Why Do Conversions at Black Church Plants Peak After Three Years?
The findings of one of the most thorough studies of African-American church planting to date are being shared publicly by its private sponsors.
The new study by LifeWay Research, which surveyed 290 African American church planters from more than 20 denominations, found that most black church plants start small (average Sunday worship attendance: 37) but grow steadily and become financially self-sufficient within four to six years.
What doesn't keep growing: the number of "new commitments to Christ," which peak in the third year of a church's existence. Two standout sources of conversions: door-to-door evangelism (75%) and offering a class for new members (68%).
More than half of surveyed pastors started their churches before 2007, and only 6 percent have had to close their church. The three main predictors of success, according to the survey: delegating leadership tasks to volunteers; training new members in leadership skills; and having a plan of personal spiritual formation for the church planter.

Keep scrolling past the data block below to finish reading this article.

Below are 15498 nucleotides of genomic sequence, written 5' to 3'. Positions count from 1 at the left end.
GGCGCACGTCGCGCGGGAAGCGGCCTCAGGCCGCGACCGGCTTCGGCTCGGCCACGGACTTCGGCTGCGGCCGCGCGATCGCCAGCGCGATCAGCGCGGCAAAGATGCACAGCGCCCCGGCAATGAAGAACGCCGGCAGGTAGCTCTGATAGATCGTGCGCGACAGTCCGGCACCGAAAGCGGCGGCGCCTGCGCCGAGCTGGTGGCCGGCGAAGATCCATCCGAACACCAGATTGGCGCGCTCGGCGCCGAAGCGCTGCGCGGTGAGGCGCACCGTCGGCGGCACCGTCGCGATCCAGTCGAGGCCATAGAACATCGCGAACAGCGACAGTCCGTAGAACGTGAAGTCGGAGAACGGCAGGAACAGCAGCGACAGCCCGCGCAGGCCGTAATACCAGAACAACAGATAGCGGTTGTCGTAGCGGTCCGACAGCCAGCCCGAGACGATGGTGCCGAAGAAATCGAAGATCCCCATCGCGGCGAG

"This research has described in detail African American church planting today," said Ed Stetzer, president of LifeWay Research. "More importantly, this research has begun productive conversations among church planting leaders across the U.S. about how best to train and equip new African American church plants."
Baptist Press also offers more details on the study, which was sponsored by the Presbyterian Church in America's Mission to North America, the Assemblies of God, the United Methodist Church's Path 1, the International Pentecostal Holiness Church, the Southern Baptists of Texas, the Foursquare Church, and the Southern Baptist Convention's North American Mission Board.